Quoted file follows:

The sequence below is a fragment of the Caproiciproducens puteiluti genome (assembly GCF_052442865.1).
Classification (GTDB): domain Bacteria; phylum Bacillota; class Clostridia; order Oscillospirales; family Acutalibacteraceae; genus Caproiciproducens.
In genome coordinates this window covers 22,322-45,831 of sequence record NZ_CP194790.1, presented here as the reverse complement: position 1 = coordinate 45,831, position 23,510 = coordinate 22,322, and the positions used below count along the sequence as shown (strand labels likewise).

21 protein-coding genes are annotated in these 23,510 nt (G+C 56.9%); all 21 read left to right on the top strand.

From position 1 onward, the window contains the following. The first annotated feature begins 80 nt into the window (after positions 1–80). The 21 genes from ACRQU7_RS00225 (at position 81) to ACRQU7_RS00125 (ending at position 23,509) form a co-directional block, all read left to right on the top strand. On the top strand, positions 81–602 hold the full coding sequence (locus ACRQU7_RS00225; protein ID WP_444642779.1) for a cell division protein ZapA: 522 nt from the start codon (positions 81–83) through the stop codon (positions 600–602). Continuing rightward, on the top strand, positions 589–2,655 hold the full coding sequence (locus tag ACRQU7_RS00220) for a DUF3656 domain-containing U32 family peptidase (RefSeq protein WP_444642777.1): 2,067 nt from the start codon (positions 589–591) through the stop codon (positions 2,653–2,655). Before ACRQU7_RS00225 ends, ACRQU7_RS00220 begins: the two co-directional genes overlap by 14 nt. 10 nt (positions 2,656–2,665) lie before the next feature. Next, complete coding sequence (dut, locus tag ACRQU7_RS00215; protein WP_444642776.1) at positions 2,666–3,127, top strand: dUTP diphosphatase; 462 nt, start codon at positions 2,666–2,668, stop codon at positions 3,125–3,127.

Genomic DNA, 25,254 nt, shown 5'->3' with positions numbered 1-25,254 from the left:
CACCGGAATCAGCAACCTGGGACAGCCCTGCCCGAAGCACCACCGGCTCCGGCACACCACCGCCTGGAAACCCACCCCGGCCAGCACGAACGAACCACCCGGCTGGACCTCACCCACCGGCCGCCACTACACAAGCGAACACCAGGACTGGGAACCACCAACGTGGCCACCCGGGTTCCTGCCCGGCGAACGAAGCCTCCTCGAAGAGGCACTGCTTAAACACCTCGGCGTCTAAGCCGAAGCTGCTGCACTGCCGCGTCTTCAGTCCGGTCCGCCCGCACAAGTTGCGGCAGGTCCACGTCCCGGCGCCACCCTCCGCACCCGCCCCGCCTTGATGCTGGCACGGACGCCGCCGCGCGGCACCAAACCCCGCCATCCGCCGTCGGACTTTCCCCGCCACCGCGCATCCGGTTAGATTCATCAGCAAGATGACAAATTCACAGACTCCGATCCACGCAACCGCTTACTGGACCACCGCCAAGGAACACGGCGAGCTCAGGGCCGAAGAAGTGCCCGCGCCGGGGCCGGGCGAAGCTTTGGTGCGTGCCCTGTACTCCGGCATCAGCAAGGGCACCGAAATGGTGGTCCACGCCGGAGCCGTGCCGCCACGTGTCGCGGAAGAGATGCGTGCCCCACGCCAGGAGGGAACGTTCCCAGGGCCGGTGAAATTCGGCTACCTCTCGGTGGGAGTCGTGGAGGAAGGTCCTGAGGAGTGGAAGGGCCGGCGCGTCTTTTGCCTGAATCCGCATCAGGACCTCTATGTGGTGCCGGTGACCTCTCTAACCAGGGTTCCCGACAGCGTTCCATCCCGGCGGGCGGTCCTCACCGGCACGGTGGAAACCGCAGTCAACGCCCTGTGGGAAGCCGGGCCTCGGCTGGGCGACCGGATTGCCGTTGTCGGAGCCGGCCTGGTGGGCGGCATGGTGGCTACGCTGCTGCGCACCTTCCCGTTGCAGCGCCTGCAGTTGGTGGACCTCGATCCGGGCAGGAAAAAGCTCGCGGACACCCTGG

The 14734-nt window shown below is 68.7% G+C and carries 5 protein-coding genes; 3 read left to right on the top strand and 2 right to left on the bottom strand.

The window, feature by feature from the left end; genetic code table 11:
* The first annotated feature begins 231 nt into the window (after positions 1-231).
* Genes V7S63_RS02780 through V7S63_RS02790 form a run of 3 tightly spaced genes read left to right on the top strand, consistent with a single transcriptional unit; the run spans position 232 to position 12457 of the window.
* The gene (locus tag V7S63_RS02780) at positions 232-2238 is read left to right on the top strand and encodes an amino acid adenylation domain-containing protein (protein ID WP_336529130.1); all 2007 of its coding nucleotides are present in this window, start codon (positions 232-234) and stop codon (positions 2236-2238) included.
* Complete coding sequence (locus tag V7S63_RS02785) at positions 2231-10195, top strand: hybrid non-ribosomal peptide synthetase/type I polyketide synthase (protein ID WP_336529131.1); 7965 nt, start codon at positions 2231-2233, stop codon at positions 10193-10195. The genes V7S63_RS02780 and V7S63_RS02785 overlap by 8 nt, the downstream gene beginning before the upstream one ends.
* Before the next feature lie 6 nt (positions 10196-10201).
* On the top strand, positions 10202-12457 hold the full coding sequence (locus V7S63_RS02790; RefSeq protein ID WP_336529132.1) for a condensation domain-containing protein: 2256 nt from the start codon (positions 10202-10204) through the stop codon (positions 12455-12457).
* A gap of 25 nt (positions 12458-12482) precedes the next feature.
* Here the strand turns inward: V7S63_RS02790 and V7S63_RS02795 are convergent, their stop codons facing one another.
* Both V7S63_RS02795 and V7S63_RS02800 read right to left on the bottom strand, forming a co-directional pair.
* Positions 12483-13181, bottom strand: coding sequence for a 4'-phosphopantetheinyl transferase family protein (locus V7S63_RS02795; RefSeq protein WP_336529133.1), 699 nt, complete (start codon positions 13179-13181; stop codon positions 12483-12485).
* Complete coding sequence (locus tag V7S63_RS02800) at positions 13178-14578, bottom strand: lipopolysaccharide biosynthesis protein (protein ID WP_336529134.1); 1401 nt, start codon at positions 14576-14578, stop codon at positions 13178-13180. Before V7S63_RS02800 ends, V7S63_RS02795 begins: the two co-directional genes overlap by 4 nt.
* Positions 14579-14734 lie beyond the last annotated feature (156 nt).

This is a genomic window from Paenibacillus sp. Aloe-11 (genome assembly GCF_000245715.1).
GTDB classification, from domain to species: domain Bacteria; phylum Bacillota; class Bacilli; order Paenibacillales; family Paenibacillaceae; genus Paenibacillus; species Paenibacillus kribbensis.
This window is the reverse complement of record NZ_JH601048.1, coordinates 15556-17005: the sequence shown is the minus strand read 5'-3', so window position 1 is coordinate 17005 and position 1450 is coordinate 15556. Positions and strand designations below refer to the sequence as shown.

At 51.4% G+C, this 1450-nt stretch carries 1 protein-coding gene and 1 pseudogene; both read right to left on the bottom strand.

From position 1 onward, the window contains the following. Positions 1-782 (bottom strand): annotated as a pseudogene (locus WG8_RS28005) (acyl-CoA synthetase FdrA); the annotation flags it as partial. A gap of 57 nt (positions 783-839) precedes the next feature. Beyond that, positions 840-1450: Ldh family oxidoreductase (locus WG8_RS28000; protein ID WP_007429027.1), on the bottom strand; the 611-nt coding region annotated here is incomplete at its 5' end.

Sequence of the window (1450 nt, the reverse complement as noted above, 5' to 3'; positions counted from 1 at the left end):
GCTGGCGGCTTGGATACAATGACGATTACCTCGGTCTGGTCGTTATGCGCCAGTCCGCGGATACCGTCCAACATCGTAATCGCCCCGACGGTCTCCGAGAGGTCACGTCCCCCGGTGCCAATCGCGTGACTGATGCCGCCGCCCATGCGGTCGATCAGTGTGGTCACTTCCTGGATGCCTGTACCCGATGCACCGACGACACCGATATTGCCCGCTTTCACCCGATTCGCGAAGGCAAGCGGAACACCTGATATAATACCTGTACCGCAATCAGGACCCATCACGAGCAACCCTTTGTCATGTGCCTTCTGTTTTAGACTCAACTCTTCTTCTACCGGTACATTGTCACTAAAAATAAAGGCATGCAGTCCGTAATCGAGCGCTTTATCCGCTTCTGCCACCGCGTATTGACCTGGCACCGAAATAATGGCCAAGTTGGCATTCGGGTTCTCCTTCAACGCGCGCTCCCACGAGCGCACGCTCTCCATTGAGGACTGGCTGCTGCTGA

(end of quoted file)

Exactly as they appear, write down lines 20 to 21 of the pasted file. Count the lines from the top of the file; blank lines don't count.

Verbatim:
* Complete coding sequence (locus tag V7S63_RS02800) at positions 13178-14578, bottom strand: lipopolysaccharide biosynthesis protein (protein ID WP_336529134.1); 1401 nt, start codon at positions 14576-14578, stop codon at positions 13178-13180. Before V7S63_RS02800 ends, V7S63_RS02795 begins: the two co-directional genes overlap by 4 nt.
* Positions 14579-14734 lie beyond the last annotated feature (156 nt).